Myself, I am preparing our house for an axolotl. They are illegal to own as  pets in Canada, but in the land of Junior Astronaut Juice you can find them at the local pet store. My kids are cycling the water, and I’m getting a worm farm to feed the axolotl, who can live for 15 years and needs the water temperature to be between 60 and 68 degrees F. I don’t know the exact conversion but that is approximately impossible, just so you know the score.

I’d like to get my kid a more suitable pet, a five-pound therapy dog, like the one his caregiver at home had. I look up the breed, Russian Toy Terrier. There is an 8-week-old puppy for 1000 bucks in Pennsylvania. This puppy is so wee, it would fit in the palm of your hand even if you were already holding Junior Astronaut Juice. My eldest wants a Colorado Mountain Dog, which is basically a small horse. A friend sends me an IG post about house cows. The sofa is white, so maybe not in the family room. If we are counting worms and axolotl and dogs and lions and bluejays and a dozen eggs and an incubator, a house cow, and beetle under flagstone and grasshoppers under foot, I mean, that’s a lot of animal. But, you know,  it doesn’t fill the Animal-sized hole in my heart.

My nephew in North Carolina is a budding farmer, and I send him a Ziploc bag of dirt. The wildfire burned hot and killed the microbial life of the soil. Yet, there is this: he sends back a photo of a few fungal strands. I look at them every day. 

I pick up pinches of dirt wherever I go and feed the compost pile the microbes. My nephew tells me to do this anywhere I see local plants thriving. I bring my attention to thriving. I break down cardboard moving boxes and lay them on the hill to begin a garden. Dennis gives me some metal stakes for a garden fence and says I can borrow a pounder to knock them in. Dan says he doesn’t fence his veggie garden, says there is enough for the deer too. 811 has some wild roses.  

I start a compost pile, but it’s too dry to break down. I yearn for moisture myself, and it cannot be found. The cats stick their heads in my water glasses. Shower steam evaporates instantly. I feel stubborn about it. I stand in the shower like a raincloud and cry. But then I turn off the shower and pack the lunches. I think of the line in The Magic Hour, ‘Life reaches, as it is wont to do, both up and down at once.”

I’m thinking about you, Animal, again and Barbara. How is it today, I wonder and check the weather app. The chanties should be up, on the moss bank by the B&K, after eight days of rain. There aren’t many things so golden, and Barbara is so attuned to colour that she is sure to find one, or five, or fill her basket. Lobster mushrooms can go until November. Check at the base of sword ferns. Show her the slow movement from the forest floor. It is almost like water coming to a rolling boil-long before the mushrooms break the surface, something is moving there. That is the real magic, walking and feeling everything coming. If she picks something, have her carry it loose as she walks. Each mushroom has a million spores. Over the years, she will begin to see the trail of her past through the woods where she walks. Where she takes you. Your new caretaker, Animal.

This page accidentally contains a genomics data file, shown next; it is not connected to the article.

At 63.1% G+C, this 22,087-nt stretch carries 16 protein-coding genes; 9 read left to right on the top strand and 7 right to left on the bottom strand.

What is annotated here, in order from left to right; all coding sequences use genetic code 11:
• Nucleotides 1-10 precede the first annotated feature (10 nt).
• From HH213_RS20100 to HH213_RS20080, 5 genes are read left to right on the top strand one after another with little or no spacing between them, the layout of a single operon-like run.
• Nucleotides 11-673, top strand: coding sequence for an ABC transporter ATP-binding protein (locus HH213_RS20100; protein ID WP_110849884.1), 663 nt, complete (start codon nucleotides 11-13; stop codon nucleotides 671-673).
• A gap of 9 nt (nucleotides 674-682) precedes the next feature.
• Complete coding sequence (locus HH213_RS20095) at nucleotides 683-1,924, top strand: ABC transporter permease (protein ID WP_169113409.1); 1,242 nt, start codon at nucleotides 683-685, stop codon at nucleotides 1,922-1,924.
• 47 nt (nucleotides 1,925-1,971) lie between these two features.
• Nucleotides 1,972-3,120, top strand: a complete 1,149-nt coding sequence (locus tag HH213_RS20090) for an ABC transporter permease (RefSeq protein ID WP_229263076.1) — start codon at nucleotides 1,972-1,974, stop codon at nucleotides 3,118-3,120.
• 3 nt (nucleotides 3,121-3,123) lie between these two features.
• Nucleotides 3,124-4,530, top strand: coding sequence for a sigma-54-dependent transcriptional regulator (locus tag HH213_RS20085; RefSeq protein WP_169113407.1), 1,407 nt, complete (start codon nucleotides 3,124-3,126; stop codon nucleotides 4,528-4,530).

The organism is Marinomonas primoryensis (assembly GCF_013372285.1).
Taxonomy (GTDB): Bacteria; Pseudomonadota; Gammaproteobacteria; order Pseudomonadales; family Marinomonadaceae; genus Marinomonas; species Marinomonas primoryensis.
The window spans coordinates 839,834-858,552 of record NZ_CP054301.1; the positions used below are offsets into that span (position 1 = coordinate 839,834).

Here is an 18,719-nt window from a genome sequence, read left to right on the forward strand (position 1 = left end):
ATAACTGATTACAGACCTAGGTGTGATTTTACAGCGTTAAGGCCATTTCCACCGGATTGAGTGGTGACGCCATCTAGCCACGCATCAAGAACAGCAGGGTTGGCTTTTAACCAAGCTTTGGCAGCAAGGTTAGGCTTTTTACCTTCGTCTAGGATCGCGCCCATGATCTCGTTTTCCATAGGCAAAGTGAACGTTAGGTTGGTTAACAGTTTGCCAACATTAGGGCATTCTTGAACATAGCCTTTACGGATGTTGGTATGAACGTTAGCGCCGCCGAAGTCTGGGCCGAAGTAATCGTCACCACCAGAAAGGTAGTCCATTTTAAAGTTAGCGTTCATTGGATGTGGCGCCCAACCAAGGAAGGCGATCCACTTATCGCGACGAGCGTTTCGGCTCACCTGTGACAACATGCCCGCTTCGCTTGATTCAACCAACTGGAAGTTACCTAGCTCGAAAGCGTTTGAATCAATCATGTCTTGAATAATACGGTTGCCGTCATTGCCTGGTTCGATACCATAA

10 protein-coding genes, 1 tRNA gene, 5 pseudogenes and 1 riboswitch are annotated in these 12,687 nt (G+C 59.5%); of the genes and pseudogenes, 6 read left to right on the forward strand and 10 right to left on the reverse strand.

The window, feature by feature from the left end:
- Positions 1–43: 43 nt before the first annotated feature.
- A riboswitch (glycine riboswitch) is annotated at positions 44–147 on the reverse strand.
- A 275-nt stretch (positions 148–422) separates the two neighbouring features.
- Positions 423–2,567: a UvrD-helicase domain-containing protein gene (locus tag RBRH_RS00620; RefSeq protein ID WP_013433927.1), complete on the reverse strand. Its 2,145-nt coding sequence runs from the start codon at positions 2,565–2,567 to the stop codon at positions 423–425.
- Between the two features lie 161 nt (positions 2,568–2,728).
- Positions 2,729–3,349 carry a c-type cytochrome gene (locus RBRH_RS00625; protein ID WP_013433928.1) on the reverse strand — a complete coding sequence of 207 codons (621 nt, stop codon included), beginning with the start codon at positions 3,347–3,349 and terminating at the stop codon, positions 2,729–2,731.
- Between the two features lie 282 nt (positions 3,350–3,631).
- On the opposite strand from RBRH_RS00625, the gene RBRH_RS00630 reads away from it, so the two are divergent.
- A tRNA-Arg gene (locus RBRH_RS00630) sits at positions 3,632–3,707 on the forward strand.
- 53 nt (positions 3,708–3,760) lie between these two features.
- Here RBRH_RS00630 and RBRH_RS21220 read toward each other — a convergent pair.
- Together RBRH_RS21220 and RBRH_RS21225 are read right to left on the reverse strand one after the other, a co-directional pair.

Colin and I talked a year ago, when I saw the writing on the wall, and knew I would have to leave. Should we put The Only Animal down? No, we thought, we decided we would try. There is a sort of dry talk in the sector about succession planning, and lifecycle of an organization and all that. It’s not dry in practice. It’s more like artistic blood transfusion. It’s CPR. It’s intimate and uncomfortable. 

You are becoming something new.  You enormous 18-year-old beast. You warm-hearted Mammoth. You make a great companion. 

For me, here, in the past week or so, out here on a rocky mountain, I have been beginning to see theatre. It’s pointless, there is no funding for individual artists, and I will never make a big show again, but I see it.  In the empty foundations of the burnt-out buildings on the hills. A show called Wildfire. A show called Gold. Shows in the mines. I see theatre of rock — rock sets, rock props. Theatre in mailboxes. Beetle and grasshopper for actors. An intimate chicken theatre. Maybe attended by a temperature-sensitive aquatic salamander, very small dog and a house cow. I gather all the possibility inside me. This is where the theatre really is: in possibility. 

Most of all I think about the show in the Wind. It blows and blows and blows. It eats mountains. It throws the rain through the window screen so hard you get puddles by the couch. It bangs doors and scares the cats.  I always wanted to make a show that you watch lying on your back. Here the clouds move so quickly in the wind, it is almost like cartoons. Could you improvise with them? Could musicians lie on their backs and play that song? Could you narrate that animation in real time? Would the swallows be dependable as dancers? Would the Bluejay scream? Could I finally use the 20 helium balloons left over from Other Freds? 

As I write this, the clouds are pink with sunset. They are not whipping by tonight, instead, still. It is a denouement of sorts. I will walk after dinner. And go to bed early. I’ve been saving the Star show for winter, because at this point, I don’t want to miss the dawn. I don’t need to set my alarm, I am woken by the theatrical potential, unmissable, even in that darkest hour.  I whisper, ‘go’.  

Yours, ever so,